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Language and History, Linguistics and Historiography

Interdisciplinary Approaches


Nils Langer, Steffan Davies and Wim Vandenbussche

What are the points of contact between the study of language and the study of history? What are the possibilities for collaboration between linguists and historians, and what prevents it? This volume, the proceedings of an international conference held at the University of Bristol in April 2009, presents twenty-two articles by linguists and historians, exploring the relationship between the fields theoretically, conceptually and in practice. Contributions focus on a variety of European and American languages, in historical periods from the Middle Ages to the present day. Key themes at the intersection of these two disciplines are the standardization and classification of languages, the social and demographic history of medieval and early modern Europe, the study of language and history ‘from below’, and the function of language in modern politics. The value of interdisciplinary collaboration is demonstrated in a wide-ranging set of case studies, on topics including language contact in Northern and Central Europe, the relationship between peninsular and transatlantic Spanish, and new approaches to the recent histories of Nicaragua, Luxembourg and Bulgaria. The volume seeks out the interdependencies between the two fields and asks why exchanges between linguists and historians remain the exception rather than the rule.


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List of Tables xi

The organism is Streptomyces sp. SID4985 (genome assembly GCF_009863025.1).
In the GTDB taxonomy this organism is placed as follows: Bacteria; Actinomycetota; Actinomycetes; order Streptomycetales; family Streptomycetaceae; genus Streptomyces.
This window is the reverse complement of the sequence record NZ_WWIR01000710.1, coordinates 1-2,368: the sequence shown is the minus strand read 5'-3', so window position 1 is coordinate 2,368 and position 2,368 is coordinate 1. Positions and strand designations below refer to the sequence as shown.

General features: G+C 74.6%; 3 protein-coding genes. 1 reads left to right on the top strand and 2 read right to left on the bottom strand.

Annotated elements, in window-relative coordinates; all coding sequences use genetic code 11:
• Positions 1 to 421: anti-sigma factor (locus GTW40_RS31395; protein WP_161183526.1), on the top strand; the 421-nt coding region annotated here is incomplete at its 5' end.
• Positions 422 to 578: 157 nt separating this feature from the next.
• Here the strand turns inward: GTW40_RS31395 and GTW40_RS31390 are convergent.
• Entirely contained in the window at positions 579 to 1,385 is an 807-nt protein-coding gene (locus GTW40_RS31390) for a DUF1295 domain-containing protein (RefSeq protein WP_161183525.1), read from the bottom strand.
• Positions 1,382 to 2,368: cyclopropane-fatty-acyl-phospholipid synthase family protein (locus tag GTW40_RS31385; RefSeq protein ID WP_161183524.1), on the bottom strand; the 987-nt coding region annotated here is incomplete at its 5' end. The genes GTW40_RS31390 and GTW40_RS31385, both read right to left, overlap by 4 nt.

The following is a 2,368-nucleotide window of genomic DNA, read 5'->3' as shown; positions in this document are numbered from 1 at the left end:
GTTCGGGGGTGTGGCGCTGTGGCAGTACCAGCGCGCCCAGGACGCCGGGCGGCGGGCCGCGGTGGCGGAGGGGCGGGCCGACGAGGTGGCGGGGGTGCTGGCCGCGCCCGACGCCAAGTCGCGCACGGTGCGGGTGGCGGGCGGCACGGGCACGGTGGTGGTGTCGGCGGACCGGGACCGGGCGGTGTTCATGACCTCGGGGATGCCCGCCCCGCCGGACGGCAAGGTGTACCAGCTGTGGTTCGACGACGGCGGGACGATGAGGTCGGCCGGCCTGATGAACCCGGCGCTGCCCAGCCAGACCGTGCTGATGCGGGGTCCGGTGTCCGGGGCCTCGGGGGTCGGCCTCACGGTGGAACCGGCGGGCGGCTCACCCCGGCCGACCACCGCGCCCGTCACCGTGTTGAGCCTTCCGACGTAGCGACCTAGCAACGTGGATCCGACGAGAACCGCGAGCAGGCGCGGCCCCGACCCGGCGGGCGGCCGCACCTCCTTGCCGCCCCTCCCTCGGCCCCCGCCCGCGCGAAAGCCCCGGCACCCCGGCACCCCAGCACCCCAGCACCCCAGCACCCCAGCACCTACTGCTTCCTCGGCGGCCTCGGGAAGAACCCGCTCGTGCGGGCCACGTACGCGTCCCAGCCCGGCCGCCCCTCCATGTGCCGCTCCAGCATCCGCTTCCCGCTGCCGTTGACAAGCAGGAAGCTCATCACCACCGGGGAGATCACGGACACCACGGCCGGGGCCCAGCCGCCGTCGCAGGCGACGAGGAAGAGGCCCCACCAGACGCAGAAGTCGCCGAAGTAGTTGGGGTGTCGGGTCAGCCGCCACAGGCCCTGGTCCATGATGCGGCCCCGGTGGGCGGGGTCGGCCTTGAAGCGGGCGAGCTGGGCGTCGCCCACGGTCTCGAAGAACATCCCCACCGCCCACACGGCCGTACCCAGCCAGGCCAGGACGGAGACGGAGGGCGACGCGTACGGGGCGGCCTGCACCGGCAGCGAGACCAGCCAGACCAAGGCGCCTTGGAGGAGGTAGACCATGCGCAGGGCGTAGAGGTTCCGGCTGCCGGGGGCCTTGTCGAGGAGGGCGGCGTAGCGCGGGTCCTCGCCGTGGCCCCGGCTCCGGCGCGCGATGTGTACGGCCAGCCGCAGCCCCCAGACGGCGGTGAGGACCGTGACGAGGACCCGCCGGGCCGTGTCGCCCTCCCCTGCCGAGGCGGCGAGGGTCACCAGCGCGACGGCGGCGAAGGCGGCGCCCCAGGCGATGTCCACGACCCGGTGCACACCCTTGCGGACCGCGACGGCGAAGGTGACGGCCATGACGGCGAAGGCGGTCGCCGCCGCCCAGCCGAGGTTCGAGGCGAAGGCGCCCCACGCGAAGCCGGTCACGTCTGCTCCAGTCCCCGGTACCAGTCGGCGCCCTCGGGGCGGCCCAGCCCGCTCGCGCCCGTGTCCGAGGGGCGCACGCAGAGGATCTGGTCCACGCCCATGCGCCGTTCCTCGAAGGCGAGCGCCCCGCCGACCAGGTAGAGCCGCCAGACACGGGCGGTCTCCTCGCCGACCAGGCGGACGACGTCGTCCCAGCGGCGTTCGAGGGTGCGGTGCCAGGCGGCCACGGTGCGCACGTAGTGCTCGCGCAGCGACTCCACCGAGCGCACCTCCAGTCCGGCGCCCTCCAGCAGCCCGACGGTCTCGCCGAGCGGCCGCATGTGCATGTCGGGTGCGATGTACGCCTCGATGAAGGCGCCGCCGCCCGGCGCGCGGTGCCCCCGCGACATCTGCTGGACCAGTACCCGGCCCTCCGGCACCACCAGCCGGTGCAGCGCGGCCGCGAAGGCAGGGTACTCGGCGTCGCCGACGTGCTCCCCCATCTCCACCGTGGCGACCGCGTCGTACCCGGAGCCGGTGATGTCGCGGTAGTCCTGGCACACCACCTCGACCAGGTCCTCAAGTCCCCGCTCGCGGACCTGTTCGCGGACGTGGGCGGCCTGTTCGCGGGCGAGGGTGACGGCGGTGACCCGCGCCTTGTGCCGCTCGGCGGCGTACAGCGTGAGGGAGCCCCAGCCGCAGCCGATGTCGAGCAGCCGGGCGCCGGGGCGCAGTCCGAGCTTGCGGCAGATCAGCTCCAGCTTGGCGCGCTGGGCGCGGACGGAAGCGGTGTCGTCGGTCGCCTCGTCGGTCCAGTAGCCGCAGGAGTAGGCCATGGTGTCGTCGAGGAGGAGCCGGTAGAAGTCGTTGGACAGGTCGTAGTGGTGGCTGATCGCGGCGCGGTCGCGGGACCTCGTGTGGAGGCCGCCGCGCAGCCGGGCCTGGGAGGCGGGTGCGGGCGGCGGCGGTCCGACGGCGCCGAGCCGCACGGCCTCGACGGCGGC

List of Tables Table 1 Consonant alternations in Dutch spelling, compared with German 105 Table 2 Dual classification of Slavic 154 Table 3 Elaborated dual classification of Slavic 157 Table 4 Revised triple classification of Slavic I 157 Table 5 Revised triple classification of Slavic II 158 Table 6 Revised triple classification of Slavic III 159 Table 7 Dual-cum-quadruple classification of Slavic 163 Table 8 Spelling features and the normative framework 242–243 Table 9 Southern (left) and Northern (right) spelling variants per feature (distribution per cent) in a digitized corpus of handwritten documents from the Southern Netherlands 246 Table 10 Spelling variants per province (distribution per cent) 247 Table 11 Correlation between mother tongue and the sense of af filiation to Belgium 262 Table 12 Frequency distribution for the variables indicating the sense of af filiation to Belgium 262–263 Table 13 Frequency distributions for the language command 264 Table 14 Correlation between language command and the sense of af filiation to Belgium 265 Table 15 Frequencies of masculine and feminine nouns used with masculine preposition + article forms in PROME, 1280–1399 281 Table 16 Frequency of masculine and feminine noun types co-occurring with masculine premodifier forms cel, cest, nul and tut, late thirteenth century/early fourteenth century and 1370s 283–284 xii List of Tables Table 17 Frequencies of del with masculine and feminine nouns, 1280–1324 and 1377–1399 285 Table 18 Locals and immigrants in the Dunkirk marriage register, by gender and sample year 330 Table...

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